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Soundside event center concept approved by Dare County Tourism Board

The Dare County Tourism Board called a special meeting to order on Thursday, July 15 for the discussion of one main agenda item regarding a conceptual event center proposal for the Soundside Event Site in Nags Head.

Lee Nettles, executive director at Outer Banks Visitors Bureau, led the members through a lengthy discussion involving the advisory board’s newest concept for the site they have been working to improve since 2019. The board worked with Johnson Consulting to draft a market/site feasibility and economic impact study that was presented in short at the meeting.

The proposal for this concept, which is in no way a formal or final plan for the site, involved a $17.6 million, 48,000 square foot flexible-space event center designed to accommodate sporting events, concerts, banquets, small tradeshows, meetings and other functions. Anticipated capacity for said events was proposed to amount to anywhere between 300-2,500 people.

Comparable to the size of Publix in Kill Devil Hills, Nettles explained that this concept space would mainly serve to attract sporting events and tournaments while not hindering the green space and naturistic feel of the site itself. “The convention center in Virginia Beach is ten times this size,” he noted.

Noting that the Outer Banks lacks larger indoor facilities, Nettles offered that this space could accommodate ongoing shows and events, including Taste of the Beach, Dare County Arts Council events, car shows, the Outer Banks Association of Realtors events and more. Another proposed aspect of the concept was an incubator/test kitchen for high school students to train and work in, serving perhaps as a “junior Johnson & Whales.”

soundside

The conceptualized event center involved a 48,000 square-foot flexible-space amounting to approximately $17.6 million. Courtesy Dare County Tourism Board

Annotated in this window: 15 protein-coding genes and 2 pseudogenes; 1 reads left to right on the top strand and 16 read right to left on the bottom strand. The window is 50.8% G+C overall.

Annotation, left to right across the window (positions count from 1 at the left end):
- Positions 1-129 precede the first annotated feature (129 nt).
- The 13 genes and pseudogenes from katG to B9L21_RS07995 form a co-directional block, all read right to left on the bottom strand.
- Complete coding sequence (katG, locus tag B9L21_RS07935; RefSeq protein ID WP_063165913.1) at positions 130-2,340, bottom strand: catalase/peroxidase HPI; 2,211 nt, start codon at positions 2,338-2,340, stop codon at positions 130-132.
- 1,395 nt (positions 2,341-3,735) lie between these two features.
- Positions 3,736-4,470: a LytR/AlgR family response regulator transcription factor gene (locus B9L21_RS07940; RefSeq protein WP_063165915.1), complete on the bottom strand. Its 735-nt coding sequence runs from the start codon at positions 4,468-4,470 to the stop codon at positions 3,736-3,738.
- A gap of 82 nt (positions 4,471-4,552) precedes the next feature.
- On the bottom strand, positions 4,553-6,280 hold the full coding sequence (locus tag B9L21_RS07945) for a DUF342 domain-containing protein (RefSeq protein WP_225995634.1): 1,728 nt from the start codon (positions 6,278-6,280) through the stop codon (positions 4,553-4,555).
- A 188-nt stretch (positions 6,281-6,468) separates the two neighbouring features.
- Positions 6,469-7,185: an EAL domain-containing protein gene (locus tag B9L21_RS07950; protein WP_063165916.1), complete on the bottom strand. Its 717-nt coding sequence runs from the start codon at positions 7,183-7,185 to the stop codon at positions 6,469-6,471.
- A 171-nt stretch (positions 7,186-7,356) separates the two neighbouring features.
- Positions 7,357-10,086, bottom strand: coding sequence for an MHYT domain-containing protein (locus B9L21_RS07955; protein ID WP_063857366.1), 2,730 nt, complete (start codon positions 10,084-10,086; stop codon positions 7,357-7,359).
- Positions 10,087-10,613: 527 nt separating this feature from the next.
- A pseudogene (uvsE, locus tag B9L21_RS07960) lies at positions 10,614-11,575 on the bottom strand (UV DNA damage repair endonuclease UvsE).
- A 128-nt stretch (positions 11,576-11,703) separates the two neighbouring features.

Pointing out that outdoor functions are subject to space limitations, weather restrictions and high infrastructure costs, Nettles explained that there is now a need in the community for such an indoor space. “We want this center to give the community something that it doesn’t have already and we want to help, we don’t want to hurt,” Nettles said.

Due to the current Nags Head ordinances, some aspects of the proposal would not meet code, calling for amendments to be approved if this concept were to make its way before the board of commissioners. Building sizes in the town are limited to 20,000 square feet with a cutoff height of 42 feet. The proposed concept center reaches 45 feet with 28,300 square feet more structure.

The presentation from Nettles regarding the conceptual center led to the discussion of a possible additional structure: a hotel. Nettles shared that after reviewing several studies, all had resulted in the best ROI when it came to an event center/hotel combination. The center would be “more economically viable” if a hotel was present alongside it. In the same breath, Nettles outlined the cons of building a hotel: more septic needed, a public subsidy of some kind, loss of green space and a stab at the Outer Banks Hotel/Motel Association, which is also a stakeholder.

Outer Banks Hotel/Motel Association representative Jamie Chisholm chimed in with her issues regarding a hotel and the Johnson Consulting feasibility study: “In looking at the study as presented, there are revenue assumptions that impact demand projections that frankly scare me.”

Chisholm noted that about 40% of her budget for hotels/motels in the association is set aside for meeting space. Therefore, the concept of having an event center plus hotel would directly, and negatively, impact the already established hotels. She noted that the suggested rental rate of ten cents per square as suggested in the Johnson study would undervalue and undercut its neighbors anywhere from 68% to 98%.

Other members who spoke during the discussion shared the same concerns as Chisholm when it came to a hotel. As for the conceptual event center, everyone agreed they were in favor of the idea. “The concept to me as presented without the hotel feels more Outer Banks,” said Ivy Ingram, Kill Devil Hills town commissioner and board member. “I think it will be of benefit to all of the businesses on the Outer Banks from October through June,” added Bambos Charalambous of the Outer Banks Chamber of Commerce.

With that, Charalambous motioned to approve the event center concept with a second from Town of Duck councilmember Monica Thibodeau, allowing Nettles to bring this idea before the Dare County Board of Commissioners at their meeting which will take place on August 2.

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